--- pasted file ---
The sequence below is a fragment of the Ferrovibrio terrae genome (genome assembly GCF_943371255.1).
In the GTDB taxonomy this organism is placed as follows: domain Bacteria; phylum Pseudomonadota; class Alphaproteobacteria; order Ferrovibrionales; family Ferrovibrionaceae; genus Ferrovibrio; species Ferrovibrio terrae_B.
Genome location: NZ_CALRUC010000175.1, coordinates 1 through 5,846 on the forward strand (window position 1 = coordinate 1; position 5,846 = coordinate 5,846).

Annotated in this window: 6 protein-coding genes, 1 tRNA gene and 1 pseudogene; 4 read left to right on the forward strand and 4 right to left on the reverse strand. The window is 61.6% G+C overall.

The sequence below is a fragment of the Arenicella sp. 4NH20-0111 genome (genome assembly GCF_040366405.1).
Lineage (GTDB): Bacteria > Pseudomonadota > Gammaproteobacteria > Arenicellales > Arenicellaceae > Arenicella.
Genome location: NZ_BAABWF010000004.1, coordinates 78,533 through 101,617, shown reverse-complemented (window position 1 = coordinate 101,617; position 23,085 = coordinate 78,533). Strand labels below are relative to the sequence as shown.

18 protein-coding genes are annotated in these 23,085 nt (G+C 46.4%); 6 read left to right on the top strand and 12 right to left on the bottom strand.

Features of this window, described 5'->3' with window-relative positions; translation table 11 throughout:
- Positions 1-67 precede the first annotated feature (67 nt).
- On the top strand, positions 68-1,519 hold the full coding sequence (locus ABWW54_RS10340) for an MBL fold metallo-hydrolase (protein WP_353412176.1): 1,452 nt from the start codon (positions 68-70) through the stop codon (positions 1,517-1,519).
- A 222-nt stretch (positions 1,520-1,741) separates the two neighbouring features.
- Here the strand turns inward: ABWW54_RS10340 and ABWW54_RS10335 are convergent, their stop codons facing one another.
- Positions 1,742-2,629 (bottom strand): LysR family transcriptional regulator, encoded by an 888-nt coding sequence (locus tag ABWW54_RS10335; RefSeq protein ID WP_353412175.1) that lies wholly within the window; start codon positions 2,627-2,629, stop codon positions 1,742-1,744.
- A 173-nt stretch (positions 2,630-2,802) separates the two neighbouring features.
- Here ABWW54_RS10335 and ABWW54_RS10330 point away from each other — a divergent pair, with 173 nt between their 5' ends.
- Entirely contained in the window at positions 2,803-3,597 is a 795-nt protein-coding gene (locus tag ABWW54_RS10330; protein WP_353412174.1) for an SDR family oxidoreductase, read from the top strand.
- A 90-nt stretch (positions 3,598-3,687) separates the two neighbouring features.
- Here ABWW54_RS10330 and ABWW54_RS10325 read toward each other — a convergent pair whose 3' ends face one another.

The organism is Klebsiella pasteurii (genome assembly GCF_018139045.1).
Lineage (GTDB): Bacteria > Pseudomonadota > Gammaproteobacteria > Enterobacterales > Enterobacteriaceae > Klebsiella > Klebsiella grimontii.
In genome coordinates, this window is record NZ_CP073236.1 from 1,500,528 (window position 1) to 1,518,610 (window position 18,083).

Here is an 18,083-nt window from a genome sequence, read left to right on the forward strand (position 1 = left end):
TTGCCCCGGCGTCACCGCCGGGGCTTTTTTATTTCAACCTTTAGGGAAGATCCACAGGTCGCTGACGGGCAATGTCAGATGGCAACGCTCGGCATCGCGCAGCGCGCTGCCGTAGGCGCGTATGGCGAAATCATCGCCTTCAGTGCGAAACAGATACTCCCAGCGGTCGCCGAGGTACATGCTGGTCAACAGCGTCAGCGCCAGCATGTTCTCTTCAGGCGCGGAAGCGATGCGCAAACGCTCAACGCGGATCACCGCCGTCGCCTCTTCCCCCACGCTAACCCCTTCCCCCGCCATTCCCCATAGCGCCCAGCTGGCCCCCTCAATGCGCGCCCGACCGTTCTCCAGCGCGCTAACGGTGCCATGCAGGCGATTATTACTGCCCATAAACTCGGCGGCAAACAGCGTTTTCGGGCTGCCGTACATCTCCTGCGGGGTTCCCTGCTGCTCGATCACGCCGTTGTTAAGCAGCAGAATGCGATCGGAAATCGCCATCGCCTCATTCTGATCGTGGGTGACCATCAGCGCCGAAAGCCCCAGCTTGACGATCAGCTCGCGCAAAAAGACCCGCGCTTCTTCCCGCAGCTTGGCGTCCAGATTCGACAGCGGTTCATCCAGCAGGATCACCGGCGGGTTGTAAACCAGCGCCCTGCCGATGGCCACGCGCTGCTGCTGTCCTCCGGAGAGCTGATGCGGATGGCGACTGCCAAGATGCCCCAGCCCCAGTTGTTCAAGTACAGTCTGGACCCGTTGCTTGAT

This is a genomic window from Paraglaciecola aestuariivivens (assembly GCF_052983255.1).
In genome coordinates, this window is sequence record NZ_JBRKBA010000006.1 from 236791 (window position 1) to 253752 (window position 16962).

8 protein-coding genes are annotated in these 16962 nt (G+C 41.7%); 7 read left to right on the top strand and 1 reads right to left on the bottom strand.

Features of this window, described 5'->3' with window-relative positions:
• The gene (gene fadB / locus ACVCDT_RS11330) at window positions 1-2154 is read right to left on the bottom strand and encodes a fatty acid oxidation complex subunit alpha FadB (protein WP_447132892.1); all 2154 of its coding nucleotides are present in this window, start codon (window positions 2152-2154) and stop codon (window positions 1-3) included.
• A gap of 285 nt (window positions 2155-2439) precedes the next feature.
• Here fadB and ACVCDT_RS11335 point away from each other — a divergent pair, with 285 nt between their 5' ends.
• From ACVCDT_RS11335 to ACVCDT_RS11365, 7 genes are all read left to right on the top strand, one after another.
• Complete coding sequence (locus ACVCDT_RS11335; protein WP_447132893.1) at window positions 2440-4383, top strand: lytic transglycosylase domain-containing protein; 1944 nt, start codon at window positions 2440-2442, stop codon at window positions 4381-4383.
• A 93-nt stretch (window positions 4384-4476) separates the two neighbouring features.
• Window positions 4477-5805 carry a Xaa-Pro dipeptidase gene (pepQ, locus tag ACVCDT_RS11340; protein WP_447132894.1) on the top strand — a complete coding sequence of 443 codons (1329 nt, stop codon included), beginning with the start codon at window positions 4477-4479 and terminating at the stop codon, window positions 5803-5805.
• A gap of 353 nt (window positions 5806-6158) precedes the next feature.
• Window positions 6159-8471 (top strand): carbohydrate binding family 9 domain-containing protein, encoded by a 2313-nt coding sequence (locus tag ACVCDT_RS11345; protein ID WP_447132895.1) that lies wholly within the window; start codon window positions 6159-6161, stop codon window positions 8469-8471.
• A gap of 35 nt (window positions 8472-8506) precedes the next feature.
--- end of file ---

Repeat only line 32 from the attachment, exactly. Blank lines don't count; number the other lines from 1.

• From ACVCDT_RS11335 to ACVCDT_RS11365, 7 genes are all read left to right on the top strand, one after another.